Another font of inspiration was the growing Russian movement called Constructivism that took place through the 20s, recalling principles of simplicity and asymmetry in resolving greater problem of communication as well as the introduction of elementary forms able to actively interact with the typographical element and colour- red, off white and black are the most exploited colour by artist such as El Lissitsky, Zdanevich and Alexander Rodchenko.

In 1928 he publish his first book entitled “Die Neue Typography” (The New Typography” book which is a typical example of how time period and belief of a certain period influence and even drive decisions in a designer’s life, many references to socialism and Marxism are easily found in between the lines. Soon afterwards the Nazi party considered his book and typography anti-German and briefly arrested him and his wife, he then took refugee in the neutral Switzerland, this could be considered the end of the first period of his career, the new typography.

In Swiss his job was mainly devoted to book with less time to work on poster and advertising jobs, shifting radically his typography belief. He now was more and more often using classical types as the ever great Bodoni, that is to link to his belief that books needed a more smooth readability which could only be achieved with the use of serif types that eased the eye’s journey through the letters and consequentially the words; as well as this there was also the strict conventionality of Swiss client not very prone to use asymmetrical layouts. This second period in his career is called “The Classical Era”.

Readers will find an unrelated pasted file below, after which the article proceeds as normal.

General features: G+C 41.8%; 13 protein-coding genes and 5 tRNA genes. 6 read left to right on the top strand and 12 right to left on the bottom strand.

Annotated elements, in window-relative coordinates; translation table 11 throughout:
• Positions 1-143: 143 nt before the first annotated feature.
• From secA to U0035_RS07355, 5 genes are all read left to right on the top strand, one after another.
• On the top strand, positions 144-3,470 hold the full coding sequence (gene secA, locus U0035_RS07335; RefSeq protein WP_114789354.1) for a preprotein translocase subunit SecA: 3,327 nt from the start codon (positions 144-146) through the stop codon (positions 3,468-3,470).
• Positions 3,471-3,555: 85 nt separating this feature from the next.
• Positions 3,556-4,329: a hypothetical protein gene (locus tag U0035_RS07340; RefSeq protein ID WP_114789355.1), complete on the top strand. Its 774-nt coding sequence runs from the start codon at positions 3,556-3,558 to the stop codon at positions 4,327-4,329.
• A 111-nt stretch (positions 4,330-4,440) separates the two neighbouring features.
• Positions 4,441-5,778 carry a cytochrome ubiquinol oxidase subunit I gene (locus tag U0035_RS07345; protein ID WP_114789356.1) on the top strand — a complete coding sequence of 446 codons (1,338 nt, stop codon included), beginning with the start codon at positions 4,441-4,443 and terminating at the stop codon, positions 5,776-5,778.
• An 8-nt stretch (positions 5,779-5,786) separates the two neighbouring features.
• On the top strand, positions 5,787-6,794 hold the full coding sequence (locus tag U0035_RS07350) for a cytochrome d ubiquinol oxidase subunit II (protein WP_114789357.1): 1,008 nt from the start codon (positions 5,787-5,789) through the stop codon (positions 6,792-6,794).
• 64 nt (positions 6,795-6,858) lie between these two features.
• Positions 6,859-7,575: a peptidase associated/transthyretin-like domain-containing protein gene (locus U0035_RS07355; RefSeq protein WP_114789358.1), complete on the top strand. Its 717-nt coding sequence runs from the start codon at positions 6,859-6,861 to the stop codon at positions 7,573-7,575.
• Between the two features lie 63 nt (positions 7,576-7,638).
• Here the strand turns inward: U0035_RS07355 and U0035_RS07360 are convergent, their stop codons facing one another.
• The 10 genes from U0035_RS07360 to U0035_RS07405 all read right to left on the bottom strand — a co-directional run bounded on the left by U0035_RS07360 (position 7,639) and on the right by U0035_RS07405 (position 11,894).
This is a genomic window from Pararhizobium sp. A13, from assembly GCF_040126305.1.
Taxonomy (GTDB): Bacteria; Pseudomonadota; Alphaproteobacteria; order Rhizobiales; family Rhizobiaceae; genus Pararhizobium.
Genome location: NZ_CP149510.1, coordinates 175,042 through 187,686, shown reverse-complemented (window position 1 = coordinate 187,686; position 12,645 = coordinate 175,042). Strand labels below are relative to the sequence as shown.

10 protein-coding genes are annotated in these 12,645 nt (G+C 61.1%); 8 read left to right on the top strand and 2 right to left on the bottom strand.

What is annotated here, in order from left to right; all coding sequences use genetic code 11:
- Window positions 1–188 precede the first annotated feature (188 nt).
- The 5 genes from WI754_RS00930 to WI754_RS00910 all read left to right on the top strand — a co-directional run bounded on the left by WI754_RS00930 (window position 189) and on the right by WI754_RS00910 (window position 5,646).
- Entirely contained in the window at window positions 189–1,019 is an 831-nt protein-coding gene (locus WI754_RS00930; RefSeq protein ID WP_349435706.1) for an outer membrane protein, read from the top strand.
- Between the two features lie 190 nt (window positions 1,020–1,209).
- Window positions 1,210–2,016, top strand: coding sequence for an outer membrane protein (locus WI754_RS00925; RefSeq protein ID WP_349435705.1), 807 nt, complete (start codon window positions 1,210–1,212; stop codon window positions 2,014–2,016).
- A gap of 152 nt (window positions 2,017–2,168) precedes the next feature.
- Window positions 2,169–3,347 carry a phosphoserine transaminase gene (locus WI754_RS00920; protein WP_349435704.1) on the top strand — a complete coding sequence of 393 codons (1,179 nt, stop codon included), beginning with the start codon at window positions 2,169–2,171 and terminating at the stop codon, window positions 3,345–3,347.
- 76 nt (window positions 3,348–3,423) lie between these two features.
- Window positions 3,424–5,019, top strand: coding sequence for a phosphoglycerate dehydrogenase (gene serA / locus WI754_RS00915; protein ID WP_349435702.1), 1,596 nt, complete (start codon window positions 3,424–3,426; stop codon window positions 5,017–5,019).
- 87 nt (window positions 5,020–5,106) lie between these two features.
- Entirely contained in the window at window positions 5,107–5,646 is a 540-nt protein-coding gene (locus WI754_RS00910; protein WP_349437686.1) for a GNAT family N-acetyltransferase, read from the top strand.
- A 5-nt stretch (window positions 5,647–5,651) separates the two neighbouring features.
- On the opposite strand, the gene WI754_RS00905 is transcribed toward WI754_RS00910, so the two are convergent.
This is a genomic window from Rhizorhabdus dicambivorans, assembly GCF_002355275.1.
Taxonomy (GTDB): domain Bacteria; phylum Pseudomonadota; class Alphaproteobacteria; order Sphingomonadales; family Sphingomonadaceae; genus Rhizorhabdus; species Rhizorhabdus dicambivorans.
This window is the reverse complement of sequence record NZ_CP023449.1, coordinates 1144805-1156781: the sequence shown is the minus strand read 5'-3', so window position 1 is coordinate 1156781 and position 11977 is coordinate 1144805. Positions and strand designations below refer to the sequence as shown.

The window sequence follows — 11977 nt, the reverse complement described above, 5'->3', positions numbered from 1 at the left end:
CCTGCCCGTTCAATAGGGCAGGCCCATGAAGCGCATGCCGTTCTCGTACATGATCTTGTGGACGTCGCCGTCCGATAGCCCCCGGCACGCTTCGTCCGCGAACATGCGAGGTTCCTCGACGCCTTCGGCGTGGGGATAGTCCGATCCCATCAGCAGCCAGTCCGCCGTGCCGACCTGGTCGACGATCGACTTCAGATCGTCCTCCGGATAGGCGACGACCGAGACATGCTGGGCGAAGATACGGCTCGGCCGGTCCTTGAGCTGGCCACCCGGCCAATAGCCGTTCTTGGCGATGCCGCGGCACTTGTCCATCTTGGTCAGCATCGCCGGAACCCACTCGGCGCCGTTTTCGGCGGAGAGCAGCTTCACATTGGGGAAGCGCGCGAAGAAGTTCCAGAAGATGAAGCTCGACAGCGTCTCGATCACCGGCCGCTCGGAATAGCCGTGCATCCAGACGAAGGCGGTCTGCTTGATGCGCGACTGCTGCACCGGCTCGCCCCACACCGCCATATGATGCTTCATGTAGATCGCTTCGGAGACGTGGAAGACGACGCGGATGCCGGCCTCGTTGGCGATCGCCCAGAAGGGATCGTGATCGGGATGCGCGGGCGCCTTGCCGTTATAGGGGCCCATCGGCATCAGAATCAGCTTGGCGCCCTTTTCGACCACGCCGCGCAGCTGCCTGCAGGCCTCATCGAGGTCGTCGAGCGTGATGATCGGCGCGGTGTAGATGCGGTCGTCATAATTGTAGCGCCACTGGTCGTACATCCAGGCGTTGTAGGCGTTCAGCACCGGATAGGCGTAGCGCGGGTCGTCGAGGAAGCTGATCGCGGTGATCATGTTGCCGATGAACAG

Just after the end of the second world war in 1946 he was invited by Oliver Simon to London to reinvent the Penguin Books Company identity. He effectively renewed the look of this publishing agency by introducing small but decisive improvement in the original design without deforming the defining initial design. He then produced a precise manual for later editions with guidelines for orientation and grid system called “Penguin Composition Rules”; this brought the company a unifying look throughout the different books.

Throughout the lecture Alan Power has shown different artwork of the period related to the story of Tschihold and the Avant-Garde movement as well as Constructivism. The overall personal amusement and pleasure that those images caused me is to be related to the continuous mathematical thinking that you can find in all of them and the stark use of elementary geometry with precisely chosen colours.

“The New Typography” Jan Tschihold